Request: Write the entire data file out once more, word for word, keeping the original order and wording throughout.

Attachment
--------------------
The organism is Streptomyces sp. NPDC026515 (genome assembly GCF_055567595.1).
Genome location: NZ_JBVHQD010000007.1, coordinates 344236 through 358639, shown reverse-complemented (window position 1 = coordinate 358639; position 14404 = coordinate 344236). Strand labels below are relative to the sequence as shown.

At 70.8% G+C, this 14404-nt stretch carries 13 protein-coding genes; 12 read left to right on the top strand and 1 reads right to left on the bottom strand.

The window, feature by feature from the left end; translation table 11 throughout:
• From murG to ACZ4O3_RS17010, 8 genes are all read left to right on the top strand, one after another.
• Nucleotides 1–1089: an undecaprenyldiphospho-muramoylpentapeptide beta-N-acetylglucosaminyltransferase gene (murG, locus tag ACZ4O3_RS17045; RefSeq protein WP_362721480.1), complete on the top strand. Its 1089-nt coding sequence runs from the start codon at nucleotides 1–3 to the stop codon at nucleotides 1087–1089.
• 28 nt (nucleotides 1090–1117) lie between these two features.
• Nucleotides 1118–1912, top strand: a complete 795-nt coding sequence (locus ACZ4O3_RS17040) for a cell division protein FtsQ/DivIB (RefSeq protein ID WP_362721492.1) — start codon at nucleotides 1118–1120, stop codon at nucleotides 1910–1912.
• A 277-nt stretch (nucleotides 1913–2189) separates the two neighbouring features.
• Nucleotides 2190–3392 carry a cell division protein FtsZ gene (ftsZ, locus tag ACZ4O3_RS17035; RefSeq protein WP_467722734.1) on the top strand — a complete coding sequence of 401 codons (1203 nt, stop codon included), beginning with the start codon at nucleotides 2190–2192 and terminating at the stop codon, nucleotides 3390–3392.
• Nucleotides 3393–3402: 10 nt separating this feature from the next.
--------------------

The organism is Streptomyces sp. NPDC026515 (genome assembly GCF_055567595.1).
Genome location: NZ_JBVHQD010000007.1, coordinates 344236 through 358639, shown reverse-complemented (window position 1 = coordinate 358639; position 14404 = coordinate 344236). Strand labels below are relative to the sequence as shown.

At 70.8% G+C, this 14404-nt stretch carries 13 protein-coding genes; 12 read left to right on the top strand and 1 reads right to left on the bottom strand.

The window, feature by feature from the left end; translation table 11 throughout:
• From murG to ACZ4O3_RS17010, 8 genes are all read left to right on the top strand, one after another.
• Nucleotides 1–1089: an undecaprenyldiphospho-muramoylpentapeptide beta-N-acetylglucosaminyltransferase gene (murG, locus tag ACZ4O3_RS17045; RefSeq protein WP_362721480.1), complete on the top strand. Its 1089-nt coding sequence runs from the start codon at nucleotides 1–3 to the stop codon at nucleotides 1087–1089.
• 28 nt (nucleotides 1090–1117) lie between these two features.
• Nucleotides 1118–1912, top strand: a complete 795-nt coding sequence (locus ACZ4O3_RS17040) for a cell division protein FtsQ/DivIB (RefSeq protein ID WP_362721492.1) — start codon at nucleotides 1118–1120, stop codon at nucleotides 1910–1912.
• A 277-nt stretch (nucleotides 1913–2189) separates the two neighbouring features.
• Nucleotides 2190–3392 carry a cell division protein FtsZ gene (ftsZ, locus tag ACZ4O3_RS17035; RefSeq protein WP_467722734.1) on the top strand — a complete coding sequence of 401 codons (1203 nt, stop codon included), beginning with the start codon at nucleotides 2190–2192 and terminating at the stop codon, nucleotides 3390–3392.
• Nucleotides 3393–3402: 10 nt separating this feature from the next.